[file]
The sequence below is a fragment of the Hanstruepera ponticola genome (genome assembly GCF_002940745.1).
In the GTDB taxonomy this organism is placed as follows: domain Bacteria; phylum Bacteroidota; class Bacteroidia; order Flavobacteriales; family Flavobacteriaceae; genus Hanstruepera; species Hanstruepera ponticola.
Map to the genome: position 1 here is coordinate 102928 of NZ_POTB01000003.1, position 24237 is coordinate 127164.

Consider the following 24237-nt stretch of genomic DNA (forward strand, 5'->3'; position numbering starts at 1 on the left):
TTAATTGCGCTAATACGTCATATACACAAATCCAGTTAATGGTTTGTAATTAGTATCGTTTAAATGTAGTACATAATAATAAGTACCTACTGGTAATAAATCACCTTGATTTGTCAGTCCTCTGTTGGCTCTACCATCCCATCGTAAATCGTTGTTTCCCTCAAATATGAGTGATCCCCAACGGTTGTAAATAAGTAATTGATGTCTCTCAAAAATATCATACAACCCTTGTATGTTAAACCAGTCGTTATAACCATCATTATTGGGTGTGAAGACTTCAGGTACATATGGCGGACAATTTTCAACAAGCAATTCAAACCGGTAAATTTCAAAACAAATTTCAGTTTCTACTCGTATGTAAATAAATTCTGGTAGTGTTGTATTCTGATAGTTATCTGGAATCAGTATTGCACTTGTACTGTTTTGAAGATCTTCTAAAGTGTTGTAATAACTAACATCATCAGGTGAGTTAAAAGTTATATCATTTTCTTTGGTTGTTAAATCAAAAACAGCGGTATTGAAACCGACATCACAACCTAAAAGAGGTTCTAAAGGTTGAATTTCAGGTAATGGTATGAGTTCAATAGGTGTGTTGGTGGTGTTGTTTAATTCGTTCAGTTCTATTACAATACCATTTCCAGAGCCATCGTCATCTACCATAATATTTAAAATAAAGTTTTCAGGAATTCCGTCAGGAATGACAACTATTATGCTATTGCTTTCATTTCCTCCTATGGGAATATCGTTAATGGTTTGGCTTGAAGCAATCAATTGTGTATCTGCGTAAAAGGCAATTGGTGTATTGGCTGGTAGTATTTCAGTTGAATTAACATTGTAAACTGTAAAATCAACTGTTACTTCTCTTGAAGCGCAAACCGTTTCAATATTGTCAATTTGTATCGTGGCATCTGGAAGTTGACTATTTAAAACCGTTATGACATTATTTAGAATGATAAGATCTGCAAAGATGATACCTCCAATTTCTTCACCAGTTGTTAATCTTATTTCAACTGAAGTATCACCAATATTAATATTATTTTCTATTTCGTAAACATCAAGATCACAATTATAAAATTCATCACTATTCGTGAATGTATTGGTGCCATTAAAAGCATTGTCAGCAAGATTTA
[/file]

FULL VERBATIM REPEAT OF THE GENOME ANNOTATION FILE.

The sequence below is a fragment of the Hanstruepera ponticola genome (genome assembly GCF_002940745.1).
In the GTDB taxonomy this organism is placed as follows: domain Bacteria; phylum Bacteroidota; class Bacteroidia; order Flavobacteriales; family Flavobacteriaceae; genus Hanstruepera; species Hanstruepera ponticola.
Map to the genome: position 1 here is coordinate 102928 of NZ_POTB01000003.1, position 24237 is coordinate 127164.

Consider the following 24237-nt stretch of genomic DNA (forward strand, 5'->3'; position numbering starts at 1 on the left):
TTAATTGCGCTAATACGTCATATACACAAATCCAGTTAATGGTTTGTAATTAGTATCGTTTAAATGTAGTACATAATAATAAGTACCTACTGGTAATAAATCACCTTGATTTGTCAGTCCTCTGTTGGCTCTACCATCCCATCGTAAATCGTTGTTTCCCTCAAATATGAGTGATCCCCAACGGTTGTAAATAAGTAATTGATGTCTCTCAAAAATATCATACAACCCTTGTATGTTAAACCAGTCGTTATAACCATCATTATTGGGTGTGAAGACTTCAGGTACATATGGCGGACAATTTTCAACAAGCAATTCAAACCGGTAAATTTCAAAACAAATTTCAGTTTCTACTCGTATGTAAATAAATTCTGGTAGTGTTGTATTCTGATAGTTATCTGGAATCAGTATTGCACTTGTACTGTTTTGAAGATCTTCTAAAGTGTTGTAATAACTAACATCATCAGGTGAGTTAAAAGTTATATCATTTTCTTTGGTTGTTAAATCAAAAACAGCGGTATTGAAACCGACATCACAACCTAAAAGAGGTTCTAAAGGTTGAATTTCAGGTAATGGTATGAGTTCAATAGGTGTGTTGGTGGTGTTGTTTAATTCGTTCAGTTCTATTACAATACCATTTCCAGAGCCATCGTCATCTACCATAATATTTAAAATAAAGTTTTCAGGAATTCCGTCAGGAATGACAACTATTATGCTATTGCTTTCATTTCCTCCTATGGGAATATCGTTAATGGTTTGGCTTGAAGCAATCAATTGTGTATCTGCGTAAAAGGCAATTGGTGTATTGGCTGGTAGTATTTCAGTTGAATTAACATTGTAAACTGTAAAATCAACTGTTACTTCTCTTGAAGCGCAAACCGTTTCAATATTGTCAATTTGTATCGTGGCATCTGGAAGTTGACTATTTAAAACCGTTATGACATTATTTAGAATGATAAGATCTGCAAAGATGATACCTCCAATTTCTTCACCAGTTGTTAATCTTATTTCAACTGAAGTATCACCAATATTAATATTATTTTCTATTTCGTAAACATCAAGATCACAATTATAAAATTCATCACTATTCGTGAATGTATTGGTGCCATTAAAAGCATTGTCAGCAAGATTTA